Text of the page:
In the fall of 1996, social conservatives in Washington, D.C., pushed and passed the Defense of Marriage Act (DOMA), a law that defined marriage as a union between one man and one woman under federal law. It was signed -- 15 years ago this week -- by a Democratic President who was considered the most gay-friendly in history. And its passage was meant to end the debate on marriage for gay couples once and for all. A decade and a half later, gay couples in six states and D.C. can marry, and more than a dozen other states provide civil unions or some other form of recognition for their relationships. What explains this fundamental shift?
First, public opinion has swung rapidly and remarkably in favor of gay couples. Support for allowing gay couples to marry has doubled since 1996, from 27 percent to 53 percent. This reflects a greater warming of Americans toward their gay and lesbian neighbors. Only 42 percent said they personally knew a gay person when DOMA passed, compared to 77 percent today. And in this case, familiarity did not breed contempt. Today, fully two-thirds of the country would use the word "family" to describe a gay couple with a child -- in the DOMA days it was just 29 percent.
Second, the vitriol of the DOMA debate compelled reasonable people to start thinking about something that never occurred to most of them -- allowing some legal construct for committed couples of the same gender. In 1996, no state had any form of legal relationship recognition for gay couples. Now, 19 states (plus D.C.) have laws ranging from marriage to domestic partnerships. When individual cities and towns are included, 143 million Americans now reside in a place where gay couples can form a legal bond -- up from 13 million only 15 years ago. And these communities aren't limited to the coasts -- they have sprung up in Georgia, Missouri, Kansas, and Utah, reflecting a broad public consensus.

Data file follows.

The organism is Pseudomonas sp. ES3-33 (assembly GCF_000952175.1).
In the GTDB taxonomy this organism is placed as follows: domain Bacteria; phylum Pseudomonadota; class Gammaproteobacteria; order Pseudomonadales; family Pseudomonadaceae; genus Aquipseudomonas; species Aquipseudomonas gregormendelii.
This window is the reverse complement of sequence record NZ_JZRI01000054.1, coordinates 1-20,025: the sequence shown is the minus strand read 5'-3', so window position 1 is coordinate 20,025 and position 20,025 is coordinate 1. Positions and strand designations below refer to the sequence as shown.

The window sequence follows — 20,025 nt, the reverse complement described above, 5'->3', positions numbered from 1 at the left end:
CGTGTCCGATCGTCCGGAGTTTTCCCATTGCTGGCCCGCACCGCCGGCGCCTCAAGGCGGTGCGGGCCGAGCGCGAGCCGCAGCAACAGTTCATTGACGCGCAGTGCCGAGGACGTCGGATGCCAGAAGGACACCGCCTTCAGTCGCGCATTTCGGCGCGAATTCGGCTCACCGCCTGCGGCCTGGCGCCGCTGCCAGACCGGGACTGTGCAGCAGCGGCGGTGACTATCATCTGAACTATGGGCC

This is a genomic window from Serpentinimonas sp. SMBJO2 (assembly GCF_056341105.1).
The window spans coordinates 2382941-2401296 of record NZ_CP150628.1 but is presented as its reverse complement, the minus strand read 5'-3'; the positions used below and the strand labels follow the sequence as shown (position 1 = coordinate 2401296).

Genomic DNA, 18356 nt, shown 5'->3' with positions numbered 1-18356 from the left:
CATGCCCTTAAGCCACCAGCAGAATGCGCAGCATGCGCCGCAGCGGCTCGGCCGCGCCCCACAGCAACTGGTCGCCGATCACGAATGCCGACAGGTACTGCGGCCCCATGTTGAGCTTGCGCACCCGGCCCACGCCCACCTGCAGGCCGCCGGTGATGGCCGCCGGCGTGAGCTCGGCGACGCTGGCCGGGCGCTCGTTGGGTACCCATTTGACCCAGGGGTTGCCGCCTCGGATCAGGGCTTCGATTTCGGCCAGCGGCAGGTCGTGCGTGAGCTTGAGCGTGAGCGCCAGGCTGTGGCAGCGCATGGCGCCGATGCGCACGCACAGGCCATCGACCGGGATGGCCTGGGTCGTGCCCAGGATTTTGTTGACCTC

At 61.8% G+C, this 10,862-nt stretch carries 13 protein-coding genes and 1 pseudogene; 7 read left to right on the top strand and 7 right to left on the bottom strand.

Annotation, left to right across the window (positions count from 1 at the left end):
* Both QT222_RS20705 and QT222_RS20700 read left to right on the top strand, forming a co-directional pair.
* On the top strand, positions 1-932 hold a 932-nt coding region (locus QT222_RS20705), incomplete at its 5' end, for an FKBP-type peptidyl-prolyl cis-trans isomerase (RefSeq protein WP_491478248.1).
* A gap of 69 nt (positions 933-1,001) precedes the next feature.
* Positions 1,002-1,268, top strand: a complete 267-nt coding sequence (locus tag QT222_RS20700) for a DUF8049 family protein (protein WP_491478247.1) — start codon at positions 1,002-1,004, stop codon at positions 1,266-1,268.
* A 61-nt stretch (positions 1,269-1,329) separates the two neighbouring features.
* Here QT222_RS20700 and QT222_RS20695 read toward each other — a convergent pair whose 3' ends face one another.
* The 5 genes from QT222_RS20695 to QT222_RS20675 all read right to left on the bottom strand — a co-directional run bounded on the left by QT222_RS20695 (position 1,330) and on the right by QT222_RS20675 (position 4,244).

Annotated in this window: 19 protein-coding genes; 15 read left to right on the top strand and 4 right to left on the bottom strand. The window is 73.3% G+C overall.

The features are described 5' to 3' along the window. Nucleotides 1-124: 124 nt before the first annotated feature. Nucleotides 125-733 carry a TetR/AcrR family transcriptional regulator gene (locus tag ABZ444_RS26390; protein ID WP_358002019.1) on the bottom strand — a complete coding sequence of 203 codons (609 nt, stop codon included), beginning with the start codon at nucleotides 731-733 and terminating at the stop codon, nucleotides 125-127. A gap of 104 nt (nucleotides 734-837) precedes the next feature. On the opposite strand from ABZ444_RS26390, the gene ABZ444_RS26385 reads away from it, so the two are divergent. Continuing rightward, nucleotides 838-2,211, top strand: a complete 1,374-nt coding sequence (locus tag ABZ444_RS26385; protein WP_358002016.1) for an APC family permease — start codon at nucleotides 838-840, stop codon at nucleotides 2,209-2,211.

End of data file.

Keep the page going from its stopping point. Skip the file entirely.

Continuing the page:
Third, gay relationships went mainstream in the workplace. Private employers seeking to recruit and retain high-skilled workers, as well as to appeal to a broad consumer market, found it beneficial to recognize their gay employees' relationships. Even more telling, they suffered very little backlash for doing so. In the fifteen years since DOMA was passed, the number of Fortune 500 companies offering protections and benefits to gay employees and their partners has increased fifteen-fold, from 19 to 291.
Likewise, states followed suit. We've gone from 2 to 22 states (plus DC) that now recognize the relationships of gay public workers by covering their partners under employee benefits. That includes unusual suspects like Georgia, Texas, and North Carolina.
Today, the politics around gay issues seem unrecognizable from the dark days only 15 years ago. This summer, the Senate Judiciary Committee held a hearing on repealing DOMA -- an event that would have been a "can't-miss" opportunity for derision, grandstanding, and possibly even attack ads from Republicans in years past. But this time, only one Republican Senator even showed up to speak (a second one stopped by briefly to enter a statement into the record). Just a handful of years ago, it would have been unthinkable that opponents would forego a chance to ridicule "gay marriage" -- but things have changed on both sides of the aisle.
In the White House, we've gone from a gay-friendly president who signed DOMA into law to a president who refuses to defend that law in court. And for many politicians of both parties, gay equality and relationship recognition has gone from an issue to run from to a cause to run to. Most recently, New York Governor Andrew Cuomo's role in allowing gay couples to marry in his state was seen as a shrewd move on the national political stage.
Our country has evolved with astonishing speed, and we are rapidly approaching a national consensus in support of recognizing the relationships of gay couples, including through marriage in many states. When DOMA was passed in 1996, opponents decried the gay-baiting and sinister motives of culture warriors bent on demonizing gays and lesbians. As it turns out, maybe we should thank them.
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